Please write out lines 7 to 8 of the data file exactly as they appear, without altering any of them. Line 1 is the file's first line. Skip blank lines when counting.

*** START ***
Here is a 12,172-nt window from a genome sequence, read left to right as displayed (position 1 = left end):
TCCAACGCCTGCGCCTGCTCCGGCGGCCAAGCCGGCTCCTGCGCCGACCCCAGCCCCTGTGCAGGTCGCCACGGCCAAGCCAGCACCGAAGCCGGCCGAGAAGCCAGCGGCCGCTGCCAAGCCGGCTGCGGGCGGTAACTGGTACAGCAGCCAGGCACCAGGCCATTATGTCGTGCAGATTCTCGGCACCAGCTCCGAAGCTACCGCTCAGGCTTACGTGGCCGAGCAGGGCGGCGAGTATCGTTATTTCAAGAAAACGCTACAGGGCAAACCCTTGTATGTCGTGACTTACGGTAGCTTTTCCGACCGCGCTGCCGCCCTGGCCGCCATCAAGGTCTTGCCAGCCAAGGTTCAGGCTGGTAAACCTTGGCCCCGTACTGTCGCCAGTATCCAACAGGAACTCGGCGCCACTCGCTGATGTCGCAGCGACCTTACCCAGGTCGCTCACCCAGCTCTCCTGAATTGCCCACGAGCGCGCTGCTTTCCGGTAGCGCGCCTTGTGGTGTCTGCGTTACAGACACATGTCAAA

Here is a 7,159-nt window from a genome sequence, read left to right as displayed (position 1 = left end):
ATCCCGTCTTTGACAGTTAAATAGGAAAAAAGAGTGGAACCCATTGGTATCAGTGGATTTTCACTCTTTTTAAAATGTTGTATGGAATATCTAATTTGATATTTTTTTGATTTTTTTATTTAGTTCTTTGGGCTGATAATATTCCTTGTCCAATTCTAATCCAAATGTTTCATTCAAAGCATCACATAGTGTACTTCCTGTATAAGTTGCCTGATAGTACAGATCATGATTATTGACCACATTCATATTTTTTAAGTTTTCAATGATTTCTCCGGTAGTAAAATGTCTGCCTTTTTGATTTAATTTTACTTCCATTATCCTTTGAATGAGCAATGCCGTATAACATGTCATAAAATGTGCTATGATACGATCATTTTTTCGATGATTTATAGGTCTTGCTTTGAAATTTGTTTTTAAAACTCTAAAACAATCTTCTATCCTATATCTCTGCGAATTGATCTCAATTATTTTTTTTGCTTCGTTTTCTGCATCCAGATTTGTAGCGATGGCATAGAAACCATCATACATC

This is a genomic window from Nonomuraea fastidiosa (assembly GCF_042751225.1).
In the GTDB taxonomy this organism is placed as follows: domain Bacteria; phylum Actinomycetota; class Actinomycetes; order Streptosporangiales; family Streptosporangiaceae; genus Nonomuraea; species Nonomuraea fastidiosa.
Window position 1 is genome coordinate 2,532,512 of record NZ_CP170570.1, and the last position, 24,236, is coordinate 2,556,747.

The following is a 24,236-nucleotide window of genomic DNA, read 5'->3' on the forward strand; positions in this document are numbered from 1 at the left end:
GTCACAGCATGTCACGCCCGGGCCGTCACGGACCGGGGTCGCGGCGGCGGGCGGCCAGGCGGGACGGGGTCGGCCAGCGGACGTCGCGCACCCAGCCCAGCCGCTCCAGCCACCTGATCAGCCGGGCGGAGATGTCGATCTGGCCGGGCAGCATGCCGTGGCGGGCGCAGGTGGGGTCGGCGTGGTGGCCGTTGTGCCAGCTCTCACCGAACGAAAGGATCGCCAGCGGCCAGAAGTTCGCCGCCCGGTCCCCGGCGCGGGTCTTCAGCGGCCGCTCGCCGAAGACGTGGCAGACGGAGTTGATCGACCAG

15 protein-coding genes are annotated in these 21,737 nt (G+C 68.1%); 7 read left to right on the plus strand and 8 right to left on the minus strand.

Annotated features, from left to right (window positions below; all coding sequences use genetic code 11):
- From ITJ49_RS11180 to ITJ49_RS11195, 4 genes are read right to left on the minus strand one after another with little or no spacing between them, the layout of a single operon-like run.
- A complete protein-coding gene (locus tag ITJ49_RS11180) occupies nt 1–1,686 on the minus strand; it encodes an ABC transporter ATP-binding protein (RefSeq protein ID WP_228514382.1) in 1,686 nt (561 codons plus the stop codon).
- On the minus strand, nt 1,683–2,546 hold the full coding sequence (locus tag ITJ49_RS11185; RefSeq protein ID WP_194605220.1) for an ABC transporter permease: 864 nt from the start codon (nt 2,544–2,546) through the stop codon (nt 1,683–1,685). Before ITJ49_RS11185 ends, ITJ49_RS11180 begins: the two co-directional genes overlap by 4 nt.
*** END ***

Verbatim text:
Window position 1 is genome coordinate 2,532,512 of record NZ_CP170570.1, and the last position, 24,236, is coordinate 2,556,747.

The following is a 24,236-nucleotide window of genomic DNA, read 5'->3' on the forward strand; positions in this document are numbered from 1 at the left end: